For the past 18 months, my life has been in the process of an ongoing transition.

The process really began in January of 2014, with a deep dive into nonduality, courtesy of Hareesh Wallis and a rich lineage of teachings and practices from Tantric Shaivism. By July, I had experienced a deep inner awakening to reality, a visceral experience of singular consciousness and universal grace.

From that moment on, I began to feel that nothing was quite right in my life. Suddenly, there was no right or wrong decision, no superior or inferior way to live, no “me” to identify with, no world to change. Completely disoriented, mind blown, I felt a nagging and irreconcilable combination of fear, liberation, and isolation.

In the Western world, we casually, and without an appropriate sense of irony, refer to such an event as an “identity crisis.” The prescription for this affliction, our culture tells us, is to adopt a new identity as quickly as possible. We are told to “reinvent” ourselves, as if what we are is a product of thinking about it. With enough thought, it is implied, we can cure ourselves of our fear and awe of the selfless, unlimited potential that we truly embody. Ironically, what we really do, when we fill this prescription, is to replace one prison with another, adding fuel to the fire of consumerism along the way, as we acquire the decorations for our new cell.

Of course, as a sensitive man in his mid-thirties, this is not my first “identity crisis.” I experienced varying degrees of lost identity when I moved to California, when my first love callously rejected me, after my first plant medicine, and after graduating from law school. Each of these times, I followed the prescribed advice. And each of these times, I eventually confronted the boundaries of my new identity. This is a prescription with unlimited refills, which expertly masks the symptoms until a new breakout occurs, and a higher dose is required.

The disease it masks is a lifetime of denial. We spend our entire lives writing and listening to stories about who and what we are, without realizing that they are fictional. We preclude ourselves from all kinds of possibilities because of this thoroughly convincing fiction, and when we come face-to-face with what we truly are, it is so unfamiliar and discomforting that we race to deny it by refilling the prescription bottle.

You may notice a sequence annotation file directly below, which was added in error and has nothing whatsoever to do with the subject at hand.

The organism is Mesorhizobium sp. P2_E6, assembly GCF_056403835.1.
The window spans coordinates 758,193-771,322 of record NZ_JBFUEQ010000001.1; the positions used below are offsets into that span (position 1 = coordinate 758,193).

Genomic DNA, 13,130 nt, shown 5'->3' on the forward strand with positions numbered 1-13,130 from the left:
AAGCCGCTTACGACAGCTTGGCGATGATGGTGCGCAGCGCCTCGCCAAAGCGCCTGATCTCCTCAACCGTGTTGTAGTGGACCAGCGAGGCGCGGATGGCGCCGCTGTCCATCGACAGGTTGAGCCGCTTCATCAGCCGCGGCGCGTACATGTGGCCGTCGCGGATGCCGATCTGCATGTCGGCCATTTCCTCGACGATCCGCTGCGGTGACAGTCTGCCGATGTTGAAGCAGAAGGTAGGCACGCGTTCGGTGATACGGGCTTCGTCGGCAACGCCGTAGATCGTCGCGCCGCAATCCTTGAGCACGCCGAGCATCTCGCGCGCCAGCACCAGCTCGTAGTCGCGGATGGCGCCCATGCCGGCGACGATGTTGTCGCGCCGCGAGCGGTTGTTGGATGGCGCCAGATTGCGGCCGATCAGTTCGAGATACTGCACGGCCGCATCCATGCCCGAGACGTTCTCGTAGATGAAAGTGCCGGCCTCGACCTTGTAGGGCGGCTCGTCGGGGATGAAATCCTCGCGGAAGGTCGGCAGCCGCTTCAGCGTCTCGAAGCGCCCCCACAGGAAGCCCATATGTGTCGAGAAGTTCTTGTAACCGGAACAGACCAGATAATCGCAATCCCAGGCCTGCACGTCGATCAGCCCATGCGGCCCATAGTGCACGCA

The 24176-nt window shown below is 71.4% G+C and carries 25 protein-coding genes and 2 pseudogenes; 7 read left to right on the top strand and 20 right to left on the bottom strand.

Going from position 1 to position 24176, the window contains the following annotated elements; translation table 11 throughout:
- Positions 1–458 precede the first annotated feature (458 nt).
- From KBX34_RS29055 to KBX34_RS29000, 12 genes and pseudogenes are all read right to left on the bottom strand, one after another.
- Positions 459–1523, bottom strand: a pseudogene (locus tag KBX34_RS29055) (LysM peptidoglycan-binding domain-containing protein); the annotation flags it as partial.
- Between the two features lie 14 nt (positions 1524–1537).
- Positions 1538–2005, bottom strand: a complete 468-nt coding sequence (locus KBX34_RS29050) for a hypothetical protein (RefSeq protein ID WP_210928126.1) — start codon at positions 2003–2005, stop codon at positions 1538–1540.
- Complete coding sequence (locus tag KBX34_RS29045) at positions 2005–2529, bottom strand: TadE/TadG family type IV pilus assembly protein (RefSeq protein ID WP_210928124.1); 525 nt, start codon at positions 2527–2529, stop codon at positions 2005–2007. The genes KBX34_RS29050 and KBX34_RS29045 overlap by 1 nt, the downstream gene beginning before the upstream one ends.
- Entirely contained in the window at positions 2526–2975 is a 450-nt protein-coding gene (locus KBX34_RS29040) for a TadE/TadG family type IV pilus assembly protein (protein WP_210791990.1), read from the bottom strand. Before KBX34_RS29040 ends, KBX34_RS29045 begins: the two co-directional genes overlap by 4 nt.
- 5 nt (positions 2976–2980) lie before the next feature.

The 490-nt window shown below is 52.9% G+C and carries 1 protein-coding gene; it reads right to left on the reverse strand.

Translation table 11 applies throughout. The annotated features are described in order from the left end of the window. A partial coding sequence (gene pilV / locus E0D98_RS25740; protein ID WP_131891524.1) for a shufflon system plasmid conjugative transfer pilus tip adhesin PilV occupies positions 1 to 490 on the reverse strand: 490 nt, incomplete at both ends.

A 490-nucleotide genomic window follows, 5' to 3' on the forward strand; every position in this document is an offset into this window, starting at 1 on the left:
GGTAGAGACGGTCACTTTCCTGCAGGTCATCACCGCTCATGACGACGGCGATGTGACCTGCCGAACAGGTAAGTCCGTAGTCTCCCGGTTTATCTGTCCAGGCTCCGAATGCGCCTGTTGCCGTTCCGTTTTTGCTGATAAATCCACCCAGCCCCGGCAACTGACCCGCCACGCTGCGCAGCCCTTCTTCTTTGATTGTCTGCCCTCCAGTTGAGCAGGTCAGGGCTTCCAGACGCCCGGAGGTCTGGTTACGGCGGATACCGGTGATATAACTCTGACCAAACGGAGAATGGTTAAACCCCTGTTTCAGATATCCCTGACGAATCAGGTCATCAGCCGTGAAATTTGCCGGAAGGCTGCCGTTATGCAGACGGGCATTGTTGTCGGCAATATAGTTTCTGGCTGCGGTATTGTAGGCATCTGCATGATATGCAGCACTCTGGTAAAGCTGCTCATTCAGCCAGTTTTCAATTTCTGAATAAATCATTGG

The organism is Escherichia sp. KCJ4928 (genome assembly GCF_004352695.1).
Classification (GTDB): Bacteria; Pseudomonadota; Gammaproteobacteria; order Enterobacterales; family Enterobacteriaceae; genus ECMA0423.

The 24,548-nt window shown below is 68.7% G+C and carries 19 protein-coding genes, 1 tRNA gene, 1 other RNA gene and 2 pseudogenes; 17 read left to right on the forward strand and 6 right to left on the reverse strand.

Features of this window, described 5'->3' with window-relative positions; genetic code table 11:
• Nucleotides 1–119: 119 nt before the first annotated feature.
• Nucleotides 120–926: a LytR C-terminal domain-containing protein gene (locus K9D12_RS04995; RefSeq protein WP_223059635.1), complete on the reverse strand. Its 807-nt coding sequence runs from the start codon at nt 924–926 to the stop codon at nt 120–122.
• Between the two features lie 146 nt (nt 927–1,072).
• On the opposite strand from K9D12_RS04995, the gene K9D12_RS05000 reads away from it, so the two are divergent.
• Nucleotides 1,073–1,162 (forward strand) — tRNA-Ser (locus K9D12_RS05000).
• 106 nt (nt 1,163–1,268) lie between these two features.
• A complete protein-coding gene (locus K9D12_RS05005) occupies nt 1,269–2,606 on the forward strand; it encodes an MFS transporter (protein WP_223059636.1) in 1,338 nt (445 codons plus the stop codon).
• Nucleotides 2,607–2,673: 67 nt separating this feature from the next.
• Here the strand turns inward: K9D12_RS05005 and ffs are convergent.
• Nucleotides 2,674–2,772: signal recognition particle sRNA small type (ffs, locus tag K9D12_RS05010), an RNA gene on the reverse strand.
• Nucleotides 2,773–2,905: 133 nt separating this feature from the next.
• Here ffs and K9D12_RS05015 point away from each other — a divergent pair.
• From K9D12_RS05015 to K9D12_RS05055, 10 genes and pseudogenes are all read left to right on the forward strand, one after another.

In fact, the moments in life when we disidentify from our conceptual self are tremendous opportunities to escape the prison of identity. The only “crisis” is the prescription, the mandate to immediately race forth and move into the confines of a newer, shinier, “reinvented” prison of our own making.

I’m still in a largely disidentified state, nearly a year after the break from my previous identity. It continues to feel unfamiliar and discomforting, and I occasionally find myself grasping for the comfort of a new identity.

But this time around, something is qualitatively different, and I have (so far, with the help of my dearest friends and teachers) seen the grasping for what it is. I know that I am not in a crisis, but that I am adapting to a new way of being. I experienced, unimpeded for that brief moment in July, the joy and expansiveness of living without identifying, and any attempt at something less has failed.

I do not know if I can maintain this state forever, but I do know that without my identity, all that remains is the singular consciousness, simultaneously leaking out of me, merging with itself around me, and resorbing into me, revealing what I am, and reminding me of what I am not. Identity is not mine to create or direct, but a by-product of these divine acts that are constantly at play around me.

Reverence to the Divine, who ceaselessly performs the Five Acts,
and who, by so doing, reveals the ultimate reality of one’s own
Self, brimming over with the bliss of Consciousness!

– Kṣemarāja, The Heart of the Doctrine of Recognition